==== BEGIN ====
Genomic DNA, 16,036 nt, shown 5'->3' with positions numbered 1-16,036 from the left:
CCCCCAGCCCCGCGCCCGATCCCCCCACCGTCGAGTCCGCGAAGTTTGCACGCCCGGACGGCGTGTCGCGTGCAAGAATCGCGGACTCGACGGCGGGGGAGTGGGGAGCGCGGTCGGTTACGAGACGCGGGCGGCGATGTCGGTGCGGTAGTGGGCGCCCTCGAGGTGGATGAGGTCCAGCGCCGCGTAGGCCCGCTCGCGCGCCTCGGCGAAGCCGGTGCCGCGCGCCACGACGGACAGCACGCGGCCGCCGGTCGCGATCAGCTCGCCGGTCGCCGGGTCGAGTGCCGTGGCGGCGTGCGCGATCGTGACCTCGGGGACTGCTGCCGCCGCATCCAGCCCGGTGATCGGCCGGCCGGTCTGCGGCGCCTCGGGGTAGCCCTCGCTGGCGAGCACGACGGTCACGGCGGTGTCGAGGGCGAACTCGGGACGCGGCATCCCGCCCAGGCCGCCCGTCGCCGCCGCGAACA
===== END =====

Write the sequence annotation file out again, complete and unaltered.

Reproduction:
Genomic DNA, 16,036 nt, shown 5'->3' with positions numbered 1-16,036 from the left:
CCCCCAGCCCCGCGCCCGATCCCCCCACCGTCGAGTCCGCGAAGTTTGCACGCCCGGACGGCGTGTCGCGTGCAAGAATCGCGGACTCGACGGCGGGGGAGTGGGGAGCGCGGTCGGTTACGAGACGCGGGCGGCGATGTCGGTGCGGTAGTGGGCGCCCTCGAGGTGGATGAGGTCCAGCGCCGCGTAGGCCCGCTCGCGCGCCTCGGCGAAGCCGGTGCCGCGCGCCACGACGGACAGCACGCGGCCGCCGGTCGCGATCAGCTCGCCGGTCGCCGGGTCGAGTGCCGTGGCGGCGTGCGCGATCGTGACCTCGGGGACTGCTGCCGCCGCATCCAGCCCGGTGATCGGCCGGCCGGTCTGCGGCGCCTCGGGGTAGCCCTCGCTGGCGAGCACGACGGTCACGGCGGTGTCGAGGGCGAACTCGGGACGCGGCATCCCGCCCAGGCCGCCCGTCGCCGCCGCGAACA